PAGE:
We have often talked about the 4th Industrial revolution in terms of its impact on labour, the economy and business, but we have not considered its impact on our manners.
The inspiration comes from a recent Time magazine piece by columnist John Patrick Pullen (subscription required).
He relates the story of his young son learning to speak in part from the interactions Pullen has with the family home automation device, an Amazon Echo. He would simply issue instructions to the device and it would comply. When his son began to copy him, he wondered if he would know to treat people differently from the machine.
It appears that children are more focused on your behaviour than who it is directed at and whether it was justified. So it stands to reason children will learn as much from our treatment of machines than they will learn from our treatment of others; a point that parenting expert Nikki Bush makes.
The Australian NGO Child Friendly illustrated the point with the hard-hitting ad below.
Machines are typically programmed to be polite and have a history of being so (remember C3PO in Star Wars). Yet in not treating them, understandably, just like humans, we tend to default to treating them badly.
It is difficult to suggest you need to treat a machine as anything other than a machine, but then the reason for doing so is not to humour the machine but to maintain our civility.
Movies are hardly the best indicator for this, but many examples exist of faithful servant machines treated poorly by their owners or the dutiful machine rising up against a perceived unjust owner. It may reflect a truth about how we will treat them though. We are certainly happy to take out our anger at them.
Dr Helgo Schomer makes the point that while we tend to consider the impact the machines will have on us, it is actually the impact we will have on each other as a result of the interactions with machines that is the real indicator of our future.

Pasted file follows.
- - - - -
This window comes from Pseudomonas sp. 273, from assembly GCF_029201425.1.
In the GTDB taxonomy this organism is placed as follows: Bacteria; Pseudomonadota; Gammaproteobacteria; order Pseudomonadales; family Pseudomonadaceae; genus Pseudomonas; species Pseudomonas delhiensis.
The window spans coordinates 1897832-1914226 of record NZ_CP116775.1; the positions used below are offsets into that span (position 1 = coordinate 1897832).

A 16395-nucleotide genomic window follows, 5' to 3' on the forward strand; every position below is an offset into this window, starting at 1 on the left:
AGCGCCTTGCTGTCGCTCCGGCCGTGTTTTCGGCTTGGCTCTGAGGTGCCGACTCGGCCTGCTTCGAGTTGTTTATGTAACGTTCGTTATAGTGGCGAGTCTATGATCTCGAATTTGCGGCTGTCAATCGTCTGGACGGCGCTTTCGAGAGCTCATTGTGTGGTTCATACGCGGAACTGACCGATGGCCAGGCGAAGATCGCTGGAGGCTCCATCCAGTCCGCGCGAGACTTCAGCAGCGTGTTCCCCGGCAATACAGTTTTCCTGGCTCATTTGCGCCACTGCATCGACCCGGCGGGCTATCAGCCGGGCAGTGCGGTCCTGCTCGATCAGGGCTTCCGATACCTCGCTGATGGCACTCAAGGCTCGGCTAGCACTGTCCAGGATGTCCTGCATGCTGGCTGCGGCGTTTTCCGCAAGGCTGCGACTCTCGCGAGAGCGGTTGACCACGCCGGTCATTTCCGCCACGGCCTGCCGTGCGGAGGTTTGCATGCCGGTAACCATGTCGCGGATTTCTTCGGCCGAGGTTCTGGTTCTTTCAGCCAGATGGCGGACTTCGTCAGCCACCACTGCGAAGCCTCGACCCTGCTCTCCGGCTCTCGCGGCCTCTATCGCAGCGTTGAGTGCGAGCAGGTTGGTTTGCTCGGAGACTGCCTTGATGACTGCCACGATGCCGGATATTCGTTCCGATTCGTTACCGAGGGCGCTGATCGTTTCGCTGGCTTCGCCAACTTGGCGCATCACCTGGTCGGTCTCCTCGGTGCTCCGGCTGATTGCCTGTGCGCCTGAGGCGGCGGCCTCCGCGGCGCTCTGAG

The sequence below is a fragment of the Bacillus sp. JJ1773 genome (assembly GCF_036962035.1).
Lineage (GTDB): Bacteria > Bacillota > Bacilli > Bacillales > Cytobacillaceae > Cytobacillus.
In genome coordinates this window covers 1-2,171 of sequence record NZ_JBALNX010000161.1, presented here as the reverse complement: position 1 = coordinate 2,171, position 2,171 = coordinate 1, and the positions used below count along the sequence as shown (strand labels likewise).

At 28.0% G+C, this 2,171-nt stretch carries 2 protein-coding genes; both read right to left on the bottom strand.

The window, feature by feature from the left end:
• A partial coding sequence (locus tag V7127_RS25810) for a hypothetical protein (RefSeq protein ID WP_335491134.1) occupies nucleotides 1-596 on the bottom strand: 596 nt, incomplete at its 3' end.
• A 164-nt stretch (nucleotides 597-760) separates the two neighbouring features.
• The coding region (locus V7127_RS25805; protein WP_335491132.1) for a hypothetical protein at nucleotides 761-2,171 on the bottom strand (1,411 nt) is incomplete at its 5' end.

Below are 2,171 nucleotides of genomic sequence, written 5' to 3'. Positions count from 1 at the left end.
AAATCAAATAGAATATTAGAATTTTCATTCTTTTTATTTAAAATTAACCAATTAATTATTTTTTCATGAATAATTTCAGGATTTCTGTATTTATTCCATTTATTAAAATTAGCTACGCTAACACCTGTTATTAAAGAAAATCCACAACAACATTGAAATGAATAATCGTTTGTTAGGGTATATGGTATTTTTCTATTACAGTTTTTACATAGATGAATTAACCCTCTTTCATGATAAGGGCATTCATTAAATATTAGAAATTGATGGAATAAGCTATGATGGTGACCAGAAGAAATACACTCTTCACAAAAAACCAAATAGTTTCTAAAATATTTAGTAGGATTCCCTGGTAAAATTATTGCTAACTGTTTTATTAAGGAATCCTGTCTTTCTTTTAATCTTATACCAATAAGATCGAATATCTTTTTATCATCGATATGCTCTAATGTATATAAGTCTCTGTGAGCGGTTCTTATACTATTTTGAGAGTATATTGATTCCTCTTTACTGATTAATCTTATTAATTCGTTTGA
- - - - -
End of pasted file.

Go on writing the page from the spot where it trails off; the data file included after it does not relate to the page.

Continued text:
Online communications tend to be far more critical than a face-to-face interactions. We know it is an issue but we somehow treat emails and social posts as not requiring the same level of civility that you would if you were talking to someone. It seems fair to assume we will do the same when interacting with machines.
Treating a machine badly is probably not that different from the justification that someone might hold for treating animals the same way.
Humanity's history of the treatment of others is terrible and we tend to start by treating others badly and only change when forced to.
Does it still seem like such a bad idea to say "please" and "thank you" to a machine if it means we will continue to say "please" and "thank you" to each other?
Recommendedby THE NEWSROOM
Facebook’s change to what gets shown in your newsfeed will affect many businesses, but the problem is almost 100 years old.
Electricity grids fail if there is more demand than supply. Batteries could fix that.
Rest in Peace, social media innocence… The Money Show’s Bruce Whitfield interviews Stuff magazine’s Toby Shapshak.
You may not know Chris Pinkham, but you use the services he helped create every day.
No, this is not about Bell Pottinger or Donald Trump, but actual innovations that will affect us in the future.
Farming advances will add precision, both to reduce waste and costs while improving yield and being kinder to the environment.
Following a spate of farm murders in the Cape, the policing expert says there aren't enough stats available on farm killings.
Revelations published today show how the premier's sons and Free State govt appear heavily involved in the Gupta-owned companies.
The EFF lawyer stole the show during the state capture report court battle.
Flux Trends founder Dion Chang gives five reasons why he believes getting a degree is past its sell by date.
WIN R2000! But only if you can prove you're a whiz of the MTN Biz Quiz by answering the following three questions...
Is social trend Blesserfinder, where girls are allegedly matching up with rich 'benefactors' in exchange for sex, a real thing?
The National Student Financial Aid Scheme (NSFAS) will pilot a new funding model in 2017. NSFAS chairperson Sizwe Nxasana explains.